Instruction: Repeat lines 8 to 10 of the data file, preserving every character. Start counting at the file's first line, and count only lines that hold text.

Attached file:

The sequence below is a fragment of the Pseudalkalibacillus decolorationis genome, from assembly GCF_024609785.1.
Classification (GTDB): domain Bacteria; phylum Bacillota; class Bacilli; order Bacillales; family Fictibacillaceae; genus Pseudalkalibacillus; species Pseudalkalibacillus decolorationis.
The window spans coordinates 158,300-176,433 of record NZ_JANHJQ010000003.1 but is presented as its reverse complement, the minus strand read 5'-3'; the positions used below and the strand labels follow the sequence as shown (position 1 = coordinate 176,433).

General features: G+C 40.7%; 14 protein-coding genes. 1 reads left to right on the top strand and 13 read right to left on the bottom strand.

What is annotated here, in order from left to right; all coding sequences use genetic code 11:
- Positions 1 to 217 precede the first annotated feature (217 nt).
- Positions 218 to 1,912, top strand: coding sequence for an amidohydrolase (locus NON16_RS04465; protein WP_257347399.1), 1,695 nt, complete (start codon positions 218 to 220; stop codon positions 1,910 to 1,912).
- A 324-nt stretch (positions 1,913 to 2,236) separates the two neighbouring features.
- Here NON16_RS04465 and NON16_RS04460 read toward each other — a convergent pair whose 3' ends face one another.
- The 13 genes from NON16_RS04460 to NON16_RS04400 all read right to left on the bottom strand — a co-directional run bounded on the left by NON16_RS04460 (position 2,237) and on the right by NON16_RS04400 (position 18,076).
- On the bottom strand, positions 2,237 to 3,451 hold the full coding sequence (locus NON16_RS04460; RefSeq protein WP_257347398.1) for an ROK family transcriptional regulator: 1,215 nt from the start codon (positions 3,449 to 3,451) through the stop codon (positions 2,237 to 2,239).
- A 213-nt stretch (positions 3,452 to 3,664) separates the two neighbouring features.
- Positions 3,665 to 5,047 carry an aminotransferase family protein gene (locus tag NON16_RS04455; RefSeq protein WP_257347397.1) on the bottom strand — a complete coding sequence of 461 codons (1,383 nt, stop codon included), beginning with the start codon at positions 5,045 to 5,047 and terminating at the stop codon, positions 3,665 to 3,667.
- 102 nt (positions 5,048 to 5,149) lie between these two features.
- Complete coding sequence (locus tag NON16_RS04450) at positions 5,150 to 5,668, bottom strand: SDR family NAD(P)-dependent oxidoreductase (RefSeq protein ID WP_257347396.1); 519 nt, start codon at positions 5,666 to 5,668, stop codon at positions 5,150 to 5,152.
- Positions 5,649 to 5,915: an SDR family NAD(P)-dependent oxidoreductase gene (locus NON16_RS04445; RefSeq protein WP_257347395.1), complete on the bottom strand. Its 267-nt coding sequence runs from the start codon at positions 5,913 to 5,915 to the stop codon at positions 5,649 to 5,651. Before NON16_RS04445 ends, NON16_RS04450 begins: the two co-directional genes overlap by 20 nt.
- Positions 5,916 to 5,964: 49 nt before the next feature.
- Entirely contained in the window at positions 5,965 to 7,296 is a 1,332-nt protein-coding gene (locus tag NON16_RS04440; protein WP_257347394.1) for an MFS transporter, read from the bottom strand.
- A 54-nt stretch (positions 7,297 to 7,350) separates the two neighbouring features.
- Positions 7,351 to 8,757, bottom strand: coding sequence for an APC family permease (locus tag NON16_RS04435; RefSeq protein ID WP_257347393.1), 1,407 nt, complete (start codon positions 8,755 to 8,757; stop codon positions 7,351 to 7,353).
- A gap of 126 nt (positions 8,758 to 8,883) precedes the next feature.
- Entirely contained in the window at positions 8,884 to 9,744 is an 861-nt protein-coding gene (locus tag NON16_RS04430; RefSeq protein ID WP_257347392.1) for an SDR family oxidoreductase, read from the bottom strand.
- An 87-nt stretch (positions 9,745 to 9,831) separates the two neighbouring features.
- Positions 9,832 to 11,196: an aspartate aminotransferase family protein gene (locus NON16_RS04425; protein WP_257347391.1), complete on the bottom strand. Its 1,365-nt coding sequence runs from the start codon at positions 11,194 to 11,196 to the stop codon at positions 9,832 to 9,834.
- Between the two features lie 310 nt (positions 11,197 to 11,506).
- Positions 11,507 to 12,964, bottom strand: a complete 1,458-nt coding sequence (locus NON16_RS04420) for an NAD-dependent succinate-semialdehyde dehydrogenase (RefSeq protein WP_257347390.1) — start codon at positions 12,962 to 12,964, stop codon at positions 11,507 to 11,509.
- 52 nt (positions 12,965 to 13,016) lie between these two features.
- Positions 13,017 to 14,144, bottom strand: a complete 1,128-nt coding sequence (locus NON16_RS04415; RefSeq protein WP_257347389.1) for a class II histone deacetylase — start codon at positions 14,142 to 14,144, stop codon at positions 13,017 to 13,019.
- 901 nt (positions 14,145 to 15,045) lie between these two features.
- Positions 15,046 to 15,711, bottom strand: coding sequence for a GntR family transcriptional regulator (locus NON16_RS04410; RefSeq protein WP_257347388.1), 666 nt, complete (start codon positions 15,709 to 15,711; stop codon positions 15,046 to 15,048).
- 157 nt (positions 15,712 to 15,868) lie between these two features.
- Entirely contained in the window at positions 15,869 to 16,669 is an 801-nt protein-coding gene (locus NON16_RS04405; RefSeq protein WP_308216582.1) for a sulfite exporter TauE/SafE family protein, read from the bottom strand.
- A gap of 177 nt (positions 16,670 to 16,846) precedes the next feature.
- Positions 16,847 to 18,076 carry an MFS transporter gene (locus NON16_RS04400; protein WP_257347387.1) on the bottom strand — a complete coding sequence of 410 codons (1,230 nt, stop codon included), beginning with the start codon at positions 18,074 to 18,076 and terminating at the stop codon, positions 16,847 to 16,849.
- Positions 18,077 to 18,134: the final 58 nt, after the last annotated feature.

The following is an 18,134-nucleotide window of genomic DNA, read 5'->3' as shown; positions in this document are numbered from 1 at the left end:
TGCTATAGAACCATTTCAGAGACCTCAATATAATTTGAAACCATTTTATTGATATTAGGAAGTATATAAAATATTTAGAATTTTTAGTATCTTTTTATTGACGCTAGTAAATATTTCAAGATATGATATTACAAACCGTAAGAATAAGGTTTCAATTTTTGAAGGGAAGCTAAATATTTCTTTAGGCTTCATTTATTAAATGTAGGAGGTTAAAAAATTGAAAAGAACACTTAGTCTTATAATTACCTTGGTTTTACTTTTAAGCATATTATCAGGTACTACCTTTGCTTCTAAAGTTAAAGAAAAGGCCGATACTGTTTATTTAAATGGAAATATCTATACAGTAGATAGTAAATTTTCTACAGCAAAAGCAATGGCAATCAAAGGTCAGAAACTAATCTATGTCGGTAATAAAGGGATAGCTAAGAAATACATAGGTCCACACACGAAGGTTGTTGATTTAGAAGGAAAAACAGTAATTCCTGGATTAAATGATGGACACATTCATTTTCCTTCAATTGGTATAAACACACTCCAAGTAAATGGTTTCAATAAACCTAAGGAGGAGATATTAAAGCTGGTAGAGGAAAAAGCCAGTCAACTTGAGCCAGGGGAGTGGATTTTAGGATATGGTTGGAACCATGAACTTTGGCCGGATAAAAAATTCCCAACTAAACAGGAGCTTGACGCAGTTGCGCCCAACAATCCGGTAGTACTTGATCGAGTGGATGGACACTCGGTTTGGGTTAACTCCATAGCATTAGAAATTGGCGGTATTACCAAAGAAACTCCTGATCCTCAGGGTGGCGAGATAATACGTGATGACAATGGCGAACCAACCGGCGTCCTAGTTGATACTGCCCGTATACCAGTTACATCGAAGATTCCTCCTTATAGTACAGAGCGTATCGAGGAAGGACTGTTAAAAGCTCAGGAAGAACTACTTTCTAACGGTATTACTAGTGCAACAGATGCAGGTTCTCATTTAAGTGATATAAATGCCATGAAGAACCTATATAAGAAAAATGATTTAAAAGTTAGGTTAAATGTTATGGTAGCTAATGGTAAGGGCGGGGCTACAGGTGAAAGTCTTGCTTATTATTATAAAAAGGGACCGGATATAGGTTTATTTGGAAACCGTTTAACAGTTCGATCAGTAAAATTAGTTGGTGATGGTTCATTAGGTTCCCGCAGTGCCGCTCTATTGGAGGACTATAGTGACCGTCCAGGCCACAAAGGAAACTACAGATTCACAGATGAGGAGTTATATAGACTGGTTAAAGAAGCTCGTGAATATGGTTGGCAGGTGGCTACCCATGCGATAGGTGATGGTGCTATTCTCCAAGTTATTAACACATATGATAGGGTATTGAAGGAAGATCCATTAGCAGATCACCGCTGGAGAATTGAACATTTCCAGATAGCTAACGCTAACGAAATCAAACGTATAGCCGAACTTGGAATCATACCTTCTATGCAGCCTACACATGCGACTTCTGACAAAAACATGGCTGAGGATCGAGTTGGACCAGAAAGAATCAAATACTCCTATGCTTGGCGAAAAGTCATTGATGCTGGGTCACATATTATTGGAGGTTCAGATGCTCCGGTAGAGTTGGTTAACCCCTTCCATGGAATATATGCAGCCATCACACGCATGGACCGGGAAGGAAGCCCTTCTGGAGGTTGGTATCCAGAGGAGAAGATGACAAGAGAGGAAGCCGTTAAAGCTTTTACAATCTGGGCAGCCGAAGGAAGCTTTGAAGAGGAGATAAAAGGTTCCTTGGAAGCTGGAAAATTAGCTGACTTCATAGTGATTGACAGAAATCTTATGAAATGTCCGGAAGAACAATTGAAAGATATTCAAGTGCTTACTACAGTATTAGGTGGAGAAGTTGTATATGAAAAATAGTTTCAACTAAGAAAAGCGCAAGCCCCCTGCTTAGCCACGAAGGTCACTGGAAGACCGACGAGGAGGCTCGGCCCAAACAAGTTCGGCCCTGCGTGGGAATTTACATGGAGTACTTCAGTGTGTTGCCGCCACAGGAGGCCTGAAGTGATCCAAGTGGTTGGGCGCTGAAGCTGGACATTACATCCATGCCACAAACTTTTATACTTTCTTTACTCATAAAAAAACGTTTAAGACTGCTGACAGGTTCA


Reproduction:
- A 324-nt stretch (positions 1,913 to 2,236) separates the two neighbouring features.
- Here NON16_RS04465 and NON16_RS04460 read toward each other — a convergent pair whose 3' ends face one another.
- The 13 genes from NON16_RS04460 to NON16_RS04400 all read right to left on the bottom strand — a co-directional run bounded on the left by NON16_RS04460 (position 2,237) and on the right by NON16_RS04400 (position 18,076).